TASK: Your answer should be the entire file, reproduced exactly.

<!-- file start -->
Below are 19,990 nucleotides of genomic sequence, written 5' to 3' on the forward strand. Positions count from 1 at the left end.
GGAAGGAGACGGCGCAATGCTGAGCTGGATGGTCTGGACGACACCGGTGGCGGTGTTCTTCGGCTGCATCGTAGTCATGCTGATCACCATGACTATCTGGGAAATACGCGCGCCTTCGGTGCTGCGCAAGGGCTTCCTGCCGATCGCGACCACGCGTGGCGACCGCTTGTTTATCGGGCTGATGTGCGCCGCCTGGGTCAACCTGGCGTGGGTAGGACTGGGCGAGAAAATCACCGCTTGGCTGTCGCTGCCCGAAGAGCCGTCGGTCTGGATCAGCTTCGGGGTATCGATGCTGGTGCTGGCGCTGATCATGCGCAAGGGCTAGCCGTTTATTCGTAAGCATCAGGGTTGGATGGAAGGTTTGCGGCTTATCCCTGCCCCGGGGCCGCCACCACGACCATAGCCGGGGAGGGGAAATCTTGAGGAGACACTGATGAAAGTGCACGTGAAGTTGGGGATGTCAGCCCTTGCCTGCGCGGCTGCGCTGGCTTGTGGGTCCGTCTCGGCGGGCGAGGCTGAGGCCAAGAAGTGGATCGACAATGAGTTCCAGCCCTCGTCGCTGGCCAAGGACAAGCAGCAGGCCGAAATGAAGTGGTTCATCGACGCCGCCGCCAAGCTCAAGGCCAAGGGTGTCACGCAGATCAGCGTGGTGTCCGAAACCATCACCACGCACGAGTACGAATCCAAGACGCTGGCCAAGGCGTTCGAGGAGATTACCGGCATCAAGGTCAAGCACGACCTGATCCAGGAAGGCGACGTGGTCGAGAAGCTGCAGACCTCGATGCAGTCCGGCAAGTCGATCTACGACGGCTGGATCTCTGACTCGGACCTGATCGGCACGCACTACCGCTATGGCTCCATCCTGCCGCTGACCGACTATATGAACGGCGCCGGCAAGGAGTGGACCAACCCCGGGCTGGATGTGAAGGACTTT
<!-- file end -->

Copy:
Below are 19,990 nucleotides of genomic sequence, written 5' to 3' on the forward strand. Positions count from 1 at the left end.
GGAAGGAGACGGCGCAATGCTGAGCTGGATGGTCTGGACGACACCGGTGGCGGTGTTCTTCGGCTGCATCGTAGTCATGCTGATCACCATGACTATCTGGGAAATACGCGCGCCTTCGGTGCTGCGCAAGGGCTTCCTGCCGATCGCGACCACGCGTGGCGACCGCTTGTTTATCGGGCTGATGTGCGCCGCCTGGGTCAACCTGGCGTGGGTAGGACTGGGCGAGAAAATCACCGCTTGGCTGTCGCTGCCCGAAGAGCCGTCGGTCTGGATCAGCTTCGGGGTATCGATGCTGGTGCTGGCGCTGATCATGCGCAAGGGCTAGCCGTTTATTCGTAAGCATCAGGGTTGGATGGAAGGTTTGCGGCTTATCCCTGCCCCGGGGCCGCCACCACGACCATAGCCGGGGAGGGGAAATCTTGAGGAGACACTGATGAAAGTGCACGTGAAGTTGGGGATGTCAGCCCTTGCCTGCGCGGCTGCGCTGGCTTGTGGGTCCGTCTCGGCGGGCGAGGCTGAGGCCAAGAAGTGGATCGACAATGAGTTCCAGCCCTCGTCGCTGGCCAAGGACAAGCAGCAGGCCGAAATGAAGTGGTTCATCGACGCCGCCGCCAAGCTCAAGGCCAAGGGTGTCACGCAGATCAGCGTGGTGTCCGAAACCATCACCACGCACGAGTACGAATCCAAGACGCTGGCCAAGGCGTTCGAGGAGATTACCGGCATCAAGGTCAAGCACGACCTGATCCAGGAAGGCGACGTGGTCGAGAAGCTGCAGACCTCGATGCAGTCCGGCAAGTCGATCTACGACGGCTGGATCTCTGACTCGGACCTGATCGGCACGCACTACCGCTATGGCTCCATCCTGCCGCTGACCGACTATATGAACGGCGCCGGCAAGGAGTGGACCAACCCCGGGCTGGATGTGAAGGACTTT